How about a little music this morning to provide the soundtrack to our daily business discussion? I think most of you are familiar with the basic rock beat of thousands of songs. You might be tapping your feet to that 4/4 beat as you read this. Or maybe you prefer 3/4 time – a typical waltz. If we add in 2/4 time – kind of a baby brother to 4/4 – and 6/8 time – maybe a big brother to a waltz – we’ve about covered most of the music on your iPod.
Then there are those who think differently and use 7/4 time. You’ve heard it – “Money” by Pink Floyd and “Estimated Prophet” by The Grateful Dead are the two best known examples. This is a time signature that feels familiar and yet it’s just a bit off. Sound like something you can use?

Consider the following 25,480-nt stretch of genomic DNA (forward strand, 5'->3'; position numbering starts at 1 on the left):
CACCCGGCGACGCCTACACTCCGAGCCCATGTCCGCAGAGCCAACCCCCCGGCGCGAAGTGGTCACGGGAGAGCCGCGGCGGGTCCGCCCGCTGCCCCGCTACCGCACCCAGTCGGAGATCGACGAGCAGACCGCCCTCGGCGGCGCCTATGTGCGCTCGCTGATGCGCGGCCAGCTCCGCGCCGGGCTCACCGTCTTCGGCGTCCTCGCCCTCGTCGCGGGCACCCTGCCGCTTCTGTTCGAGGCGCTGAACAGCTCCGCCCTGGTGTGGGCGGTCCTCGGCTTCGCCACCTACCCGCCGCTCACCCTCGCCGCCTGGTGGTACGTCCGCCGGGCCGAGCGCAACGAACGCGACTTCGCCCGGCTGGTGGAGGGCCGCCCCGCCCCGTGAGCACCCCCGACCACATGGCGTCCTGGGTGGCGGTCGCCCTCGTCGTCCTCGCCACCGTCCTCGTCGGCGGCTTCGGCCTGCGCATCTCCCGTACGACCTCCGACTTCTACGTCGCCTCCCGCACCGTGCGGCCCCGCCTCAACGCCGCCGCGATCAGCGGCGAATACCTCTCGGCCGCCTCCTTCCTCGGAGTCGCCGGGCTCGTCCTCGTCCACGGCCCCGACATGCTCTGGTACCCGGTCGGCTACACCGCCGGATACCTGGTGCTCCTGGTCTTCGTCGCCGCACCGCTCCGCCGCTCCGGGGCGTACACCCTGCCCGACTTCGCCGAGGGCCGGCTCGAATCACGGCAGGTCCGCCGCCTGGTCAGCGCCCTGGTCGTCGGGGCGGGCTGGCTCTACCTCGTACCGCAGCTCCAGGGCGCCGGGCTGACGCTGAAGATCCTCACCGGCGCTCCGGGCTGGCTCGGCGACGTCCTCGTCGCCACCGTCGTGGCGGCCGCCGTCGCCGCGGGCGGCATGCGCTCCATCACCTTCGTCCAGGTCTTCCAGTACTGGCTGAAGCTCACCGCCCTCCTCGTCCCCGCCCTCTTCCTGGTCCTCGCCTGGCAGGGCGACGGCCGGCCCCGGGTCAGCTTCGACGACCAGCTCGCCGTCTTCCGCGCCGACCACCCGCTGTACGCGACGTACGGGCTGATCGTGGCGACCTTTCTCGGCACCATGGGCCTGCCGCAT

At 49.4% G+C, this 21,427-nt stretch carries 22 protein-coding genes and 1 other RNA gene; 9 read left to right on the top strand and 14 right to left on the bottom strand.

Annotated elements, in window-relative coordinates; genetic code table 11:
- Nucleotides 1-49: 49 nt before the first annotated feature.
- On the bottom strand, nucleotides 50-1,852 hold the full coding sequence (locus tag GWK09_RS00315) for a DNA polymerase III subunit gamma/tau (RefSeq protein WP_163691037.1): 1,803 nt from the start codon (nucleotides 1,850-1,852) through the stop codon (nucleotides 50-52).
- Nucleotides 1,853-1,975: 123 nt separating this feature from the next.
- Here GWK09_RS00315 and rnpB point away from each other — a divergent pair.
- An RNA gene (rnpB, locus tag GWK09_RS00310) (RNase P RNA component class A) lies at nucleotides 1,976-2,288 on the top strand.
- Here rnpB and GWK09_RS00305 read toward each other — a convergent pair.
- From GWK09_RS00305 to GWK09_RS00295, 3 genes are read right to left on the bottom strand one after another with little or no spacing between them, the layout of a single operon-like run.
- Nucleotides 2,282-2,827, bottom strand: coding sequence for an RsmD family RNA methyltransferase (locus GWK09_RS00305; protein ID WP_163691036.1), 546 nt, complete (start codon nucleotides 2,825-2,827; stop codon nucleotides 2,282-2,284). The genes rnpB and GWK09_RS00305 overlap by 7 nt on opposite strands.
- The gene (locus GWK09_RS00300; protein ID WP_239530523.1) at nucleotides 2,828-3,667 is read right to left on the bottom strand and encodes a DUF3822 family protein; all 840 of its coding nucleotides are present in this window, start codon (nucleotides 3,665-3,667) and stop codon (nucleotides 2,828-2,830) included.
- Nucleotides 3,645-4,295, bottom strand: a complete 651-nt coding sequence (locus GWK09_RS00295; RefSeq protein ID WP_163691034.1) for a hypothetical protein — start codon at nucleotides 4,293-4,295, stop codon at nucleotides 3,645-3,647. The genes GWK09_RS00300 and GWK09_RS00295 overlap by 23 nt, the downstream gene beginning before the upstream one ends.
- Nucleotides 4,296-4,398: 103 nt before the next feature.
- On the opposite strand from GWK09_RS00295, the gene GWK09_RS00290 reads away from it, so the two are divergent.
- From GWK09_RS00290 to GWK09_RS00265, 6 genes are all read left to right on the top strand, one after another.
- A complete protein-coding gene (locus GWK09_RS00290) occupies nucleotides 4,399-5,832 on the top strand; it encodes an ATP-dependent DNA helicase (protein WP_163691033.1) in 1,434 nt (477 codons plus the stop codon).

It does to me. Playing in 7/4 is not easy – it’s probably why the guitar solo in “Money” shifts back to straight 4/4. But doing so pushes the envelope for both musicians and listeners. Which is exactly what we ought to be doing as business people.
Doing business in an alternate time-signature, if you will, can differentiate you as long as the underlying rhythms seem familiar and comfortable to your customers. For example, we see this in many Apple products – they push the envelope in terms of design and functionality but they seem familiar in a good way when first you try them. You sort of see it in media when a standard form (the basic evening news program on any of the networks) is played to a different beat (The Daily Show).
What makes us better in business is learning to be comfortable at any tempo, in any key, and in any time signature. What makes us great is playing in innovative ways, pushing the limits in each of those areas without losing our listeners.
What are you playing today?